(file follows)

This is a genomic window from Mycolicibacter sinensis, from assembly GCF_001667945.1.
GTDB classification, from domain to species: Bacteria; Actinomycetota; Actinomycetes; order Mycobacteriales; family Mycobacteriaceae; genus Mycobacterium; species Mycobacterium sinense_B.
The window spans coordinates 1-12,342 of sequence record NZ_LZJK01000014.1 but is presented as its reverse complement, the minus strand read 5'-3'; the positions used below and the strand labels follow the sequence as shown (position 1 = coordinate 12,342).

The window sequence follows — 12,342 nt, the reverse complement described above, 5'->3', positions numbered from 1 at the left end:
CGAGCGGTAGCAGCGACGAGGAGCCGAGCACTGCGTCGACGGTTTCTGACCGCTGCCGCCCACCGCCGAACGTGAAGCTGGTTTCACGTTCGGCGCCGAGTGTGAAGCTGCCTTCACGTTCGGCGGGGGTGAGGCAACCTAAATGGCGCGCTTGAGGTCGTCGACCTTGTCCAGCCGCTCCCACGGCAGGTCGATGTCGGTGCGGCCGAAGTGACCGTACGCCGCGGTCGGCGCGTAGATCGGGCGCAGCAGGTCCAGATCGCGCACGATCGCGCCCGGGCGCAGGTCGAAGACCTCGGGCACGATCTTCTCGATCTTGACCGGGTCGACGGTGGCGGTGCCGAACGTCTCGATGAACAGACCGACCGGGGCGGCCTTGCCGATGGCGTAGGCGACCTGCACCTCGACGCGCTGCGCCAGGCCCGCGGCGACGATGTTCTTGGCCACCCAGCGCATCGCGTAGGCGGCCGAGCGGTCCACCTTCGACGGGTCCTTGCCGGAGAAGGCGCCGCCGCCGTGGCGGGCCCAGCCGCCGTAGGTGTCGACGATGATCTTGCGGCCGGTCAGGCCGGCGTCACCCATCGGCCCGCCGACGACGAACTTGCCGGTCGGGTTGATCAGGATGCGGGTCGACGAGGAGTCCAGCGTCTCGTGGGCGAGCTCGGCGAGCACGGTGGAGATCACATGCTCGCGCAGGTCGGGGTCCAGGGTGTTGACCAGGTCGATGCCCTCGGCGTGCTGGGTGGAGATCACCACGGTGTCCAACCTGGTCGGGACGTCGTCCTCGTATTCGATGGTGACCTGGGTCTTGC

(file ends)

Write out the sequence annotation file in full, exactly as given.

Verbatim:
This is a genomic window from Mycolicibacter sinensis, from assembly GCF_001667945.1.
GTDB classification, from domain to species: Bacteria; Actinomycetota; Actinomycetes; order Mycobacteriales; family Mycobacteriaceae; genus Mycobacterium; species Mycobacterium sinense_B.
The window spans coordinates 1-12,342 of sequence record NZ_LZJK01000014.1 but is presented as its reverse complement, the minus strand read 5'-3'; the positions used below and the strand labels follow the sequence as shown (position 1 = coordinate 12,342).

The window sequence follows — 12,342 nt, the reverse complement described above, 5'->3', positions numbered from 1 at the left end:
CGAGCGGTAGCAGCGACGAGGAGCCGAGCACTGCGTCGACGGTTTCTGACCGCTGCCGCCCACCGCCGAACGTGAAGCTGGTTTCACGTTCGGCGCCGAGTGTGAAGCTGCCTTCACGTTCGGCGGGGGTGAGGCAACCTAAATGGCGCGCTTGAGGTCGTCGACCTTGTCCAGCCGCTCCCACGGCAGGTCGATGTCGGTGCGGCCGAAGTGACCGTACGCCGCGGTCGGCGCGTAGATCGGGCGCAGCAGGTCCAGATCGCGCACGATCGCGCCCGGGCGCAGGTCGAAGACCTCGGGCACGATCTTCTCGATCTTGACCGGGTCGACGGTGGCGGTGCCGAACGTCTCGATGAACAGACCGACCGGGGCGGCCTTGCCGATGGCGTAGGCGACCTGCACCTCGACGCGCTGCGCCAGGCCCGCGGCGACGATGTTCTTGGCCACCCAGCGCATCGCGTAGGCGGCCGAGCGGTCCACCTTCGACGGGTCCTTGCCGGAGAAGGCGCCGCCGCCGTGGCGGGCCCAGCCGCCGTAGGTGTCGACGATGATCTTGCGGCCGGTCAGGCCGGCGTCACCCATCGGCCCGCCGACGACGAACTTGCCGGTCGGGTTGATCAGGATGCGGGTCGACGAGGAGTCCAGCGTCTCGTGGGCGAGCTCGGCGAGCACGGTGGAGATCACATGCTCGCGCAGGTCGGGGTCCAGGGTGTTGACCAGGTCGATGCCCTCGGCGTGCTGGGTGGAGATCACCACGGTGTCCAACCTGGTCGGGACGTCGTCCTCGTATTCGATGGTGACCTGGGTCTTGC